"Retweet, retweet, retweet"
The more the merrier, although one retweet will suffice! Easy as pie and takes only but a second of your day, retweeting gets the ball rolling and people talking. Not sure what to retweet? Click here and RT this. If your spoonie has tweeted saying something along the lines of: "Today is #MEAwarenessDay, please RT to raise awareness for this devastating illness", then you can go right ahead and click that button. Every little helps.
"Share and Like"
If your spoonie has the gonads to be 'openly chronically ill' on Facebook, lend them a hand and share their post on ME Awareness Day. Whether they've posted an awareness photo, linked to their blog or written a status - show your support by sharing. It's caring, you know. Don't want to share? Just click like. It wasn't easy for that person to tell all of their Facebook friends that they're chronically ill with an incurable, widely unknown illness, but it is easy for you hit the Like button.
If you'd like to donate, I wrote an overview of the various fundraising efforts going on in ME Awareness Week here - pick your favourite idea and give as much or as little as you like. Donations will go towards charities for ME, including;
If you prefer, you can donate directly to the charities. Not rolling in cash at the moment? Not to worry. Skip the donations and move onto the next thing that Meg says you can do to help out your spoonie (and their fellow spoonies, whilst you're at it).
Anyone and everyone is welcome to join in and take part in raising awareness for ME, and it's totally free. If you don't know of any local events, I'd highly recommend jumping aboard the Blue Sunday train. On Sunday 11th, myself and my wonderful friend Hayley will be getting together for a tea party, as will many other ME sufferers - spoonie sisters are doin' it for themselves! If you'd like to channel Cara D and learn more about Blue Sunday, you can read Hayley's post here. Created by our brilliant Anna, all you need to do is take a photo of your tea or cake (or both!) and upload it to the social media platform of your choice (I'll be using Twitter and Instagram) with the hashtag #BlueSunday. Could it get any easier? I hope to metaphorically clink my teacup to yours this weekend - chin chin.
"Read and Forward"
Blogging about your health is challenging, especially when it's poor. It's extremely daunting (and brave!) to put yourself out there, so lend a helping hand and have a little browse through some ME-related blogs. If you like what you see, please forward it to your friends and spread the word. A lot of time, effort and hard work goes into posts that are written, often solely, to help raise awareness and it'd be great if they could reach as wide an audience as possible. Here are a few of my personal favourites to get you started;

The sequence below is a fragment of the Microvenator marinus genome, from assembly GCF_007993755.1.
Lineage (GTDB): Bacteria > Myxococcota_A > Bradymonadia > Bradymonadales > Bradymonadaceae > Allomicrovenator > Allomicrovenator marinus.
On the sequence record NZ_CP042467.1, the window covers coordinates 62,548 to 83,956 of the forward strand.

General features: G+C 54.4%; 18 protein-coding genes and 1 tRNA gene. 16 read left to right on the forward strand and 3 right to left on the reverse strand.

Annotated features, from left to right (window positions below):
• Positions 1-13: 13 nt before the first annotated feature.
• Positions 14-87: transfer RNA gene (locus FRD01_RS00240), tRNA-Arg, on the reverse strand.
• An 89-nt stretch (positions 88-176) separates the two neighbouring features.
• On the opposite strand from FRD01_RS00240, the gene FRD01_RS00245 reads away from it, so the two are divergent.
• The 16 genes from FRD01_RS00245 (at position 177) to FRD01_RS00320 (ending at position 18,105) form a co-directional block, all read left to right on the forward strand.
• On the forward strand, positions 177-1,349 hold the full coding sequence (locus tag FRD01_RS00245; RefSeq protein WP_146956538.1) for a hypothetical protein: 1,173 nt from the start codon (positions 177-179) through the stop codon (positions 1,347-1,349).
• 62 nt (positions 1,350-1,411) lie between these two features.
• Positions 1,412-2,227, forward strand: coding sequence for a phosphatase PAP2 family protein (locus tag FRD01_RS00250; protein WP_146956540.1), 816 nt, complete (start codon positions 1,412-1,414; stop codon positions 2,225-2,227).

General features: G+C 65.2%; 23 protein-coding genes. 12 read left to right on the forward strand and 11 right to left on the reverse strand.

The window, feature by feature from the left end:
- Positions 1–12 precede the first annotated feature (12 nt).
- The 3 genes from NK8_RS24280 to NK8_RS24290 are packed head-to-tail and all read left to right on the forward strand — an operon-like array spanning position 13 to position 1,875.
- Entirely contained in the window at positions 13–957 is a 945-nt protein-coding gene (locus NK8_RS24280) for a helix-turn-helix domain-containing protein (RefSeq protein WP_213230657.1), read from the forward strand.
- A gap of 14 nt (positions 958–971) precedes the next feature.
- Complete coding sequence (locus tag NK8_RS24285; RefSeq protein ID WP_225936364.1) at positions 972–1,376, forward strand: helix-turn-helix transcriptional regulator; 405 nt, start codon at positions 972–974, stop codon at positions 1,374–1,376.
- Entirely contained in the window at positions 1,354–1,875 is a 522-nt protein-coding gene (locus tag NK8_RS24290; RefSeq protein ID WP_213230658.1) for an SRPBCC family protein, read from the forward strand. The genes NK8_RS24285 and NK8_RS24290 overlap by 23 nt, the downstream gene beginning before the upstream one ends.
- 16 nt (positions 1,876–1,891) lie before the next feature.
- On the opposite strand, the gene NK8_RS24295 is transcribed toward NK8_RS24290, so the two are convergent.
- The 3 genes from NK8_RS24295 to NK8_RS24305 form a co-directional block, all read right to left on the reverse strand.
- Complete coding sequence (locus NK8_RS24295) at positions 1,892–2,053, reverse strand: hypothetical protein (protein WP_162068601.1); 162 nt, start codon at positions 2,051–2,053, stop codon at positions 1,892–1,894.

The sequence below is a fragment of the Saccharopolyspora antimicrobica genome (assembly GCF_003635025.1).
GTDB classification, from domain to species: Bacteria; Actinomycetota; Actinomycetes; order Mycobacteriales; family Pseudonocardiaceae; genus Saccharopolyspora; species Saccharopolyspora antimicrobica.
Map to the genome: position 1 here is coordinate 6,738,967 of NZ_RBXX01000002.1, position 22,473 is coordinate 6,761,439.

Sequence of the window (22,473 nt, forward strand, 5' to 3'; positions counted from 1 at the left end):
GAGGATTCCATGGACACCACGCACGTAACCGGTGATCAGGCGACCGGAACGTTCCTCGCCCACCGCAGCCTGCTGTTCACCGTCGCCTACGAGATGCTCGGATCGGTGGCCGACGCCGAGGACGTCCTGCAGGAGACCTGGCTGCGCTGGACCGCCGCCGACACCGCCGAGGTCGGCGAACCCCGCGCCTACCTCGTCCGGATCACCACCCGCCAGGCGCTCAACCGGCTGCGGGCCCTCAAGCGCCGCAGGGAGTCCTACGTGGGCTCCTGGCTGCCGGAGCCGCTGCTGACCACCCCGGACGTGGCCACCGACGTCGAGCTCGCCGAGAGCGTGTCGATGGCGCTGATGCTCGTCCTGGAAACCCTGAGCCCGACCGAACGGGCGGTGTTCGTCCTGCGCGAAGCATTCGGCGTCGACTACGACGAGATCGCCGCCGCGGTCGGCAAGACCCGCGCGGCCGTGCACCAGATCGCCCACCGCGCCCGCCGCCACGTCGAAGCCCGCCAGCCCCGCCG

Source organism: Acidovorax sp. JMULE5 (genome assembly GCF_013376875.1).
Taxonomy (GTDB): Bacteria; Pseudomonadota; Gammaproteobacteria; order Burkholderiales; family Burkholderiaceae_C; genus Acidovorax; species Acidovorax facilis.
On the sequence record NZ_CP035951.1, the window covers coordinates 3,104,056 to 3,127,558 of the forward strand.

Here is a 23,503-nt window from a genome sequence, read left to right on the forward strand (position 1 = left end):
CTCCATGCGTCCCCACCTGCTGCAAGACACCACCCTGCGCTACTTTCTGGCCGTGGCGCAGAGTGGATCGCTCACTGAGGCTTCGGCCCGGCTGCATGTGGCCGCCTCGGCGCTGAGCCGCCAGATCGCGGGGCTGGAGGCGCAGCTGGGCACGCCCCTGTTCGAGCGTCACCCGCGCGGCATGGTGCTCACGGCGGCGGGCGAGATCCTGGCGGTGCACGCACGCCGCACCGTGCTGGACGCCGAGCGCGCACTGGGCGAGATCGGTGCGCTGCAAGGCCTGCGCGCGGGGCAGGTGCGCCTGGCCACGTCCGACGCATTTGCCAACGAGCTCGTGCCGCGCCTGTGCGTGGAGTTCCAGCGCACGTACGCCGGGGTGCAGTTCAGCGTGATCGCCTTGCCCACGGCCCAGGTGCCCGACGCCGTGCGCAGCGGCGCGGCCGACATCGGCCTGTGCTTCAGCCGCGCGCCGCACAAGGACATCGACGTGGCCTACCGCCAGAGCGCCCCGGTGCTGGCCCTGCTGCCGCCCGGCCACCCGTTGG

Click here to vote for ME charity The ME Association to win up to £2000 in The Big Break 2014. If you can't afford to donate, this is a free and quick way to potentially give ME sufferers the answers that we desperately need. Pretty please!
"If the MEA wins this contest, ALL the money will be ring-fenced for biomedical research into either: a clinical trial of Rituximab, a study of neuroinflammation, or the exploration of immune system abnormalities. We also produce valued information, advice and support to sufferers and their families. We believe those affected by ME deserve a better future."
So, the reason you're here is because you know someone with ME - they may be your little brother, your boss, your aunt, your flatmate, your best friend - and they need you. Have you ever spoken to them about their illness, checked how they're coping, offered any assistance? "Speak, check, offer". Have you got any questions that you'd like to ask, is there anything you're curious or confused about, do you think you can help in any way? "Ask, confirm, help". Have you always wanted to tell them something - that you're proud, that you're there for them and that you love them? "Encourage, support, love".
There's no better time than now, in ME Awareness Week.
ME isn't recognised as the life changing illness that it is. Many think that ME is 'just tiredness', and others deny it exists. In 2014, sufferers (who experience a level of disability equal to patients undergoing chemotherapy) having to fund their own medical research when they're too sick to work, study or sit up in bed is wrong, and it's time for change.
"ME patients feel effectively the same every day as an AIDS patient feels two months before death" - CFS/AIDS research, Mark Loveless, MD
Whichever verb you choose from those I've suggested, please do help in some way.
Every ME sufferer needs you - myself included!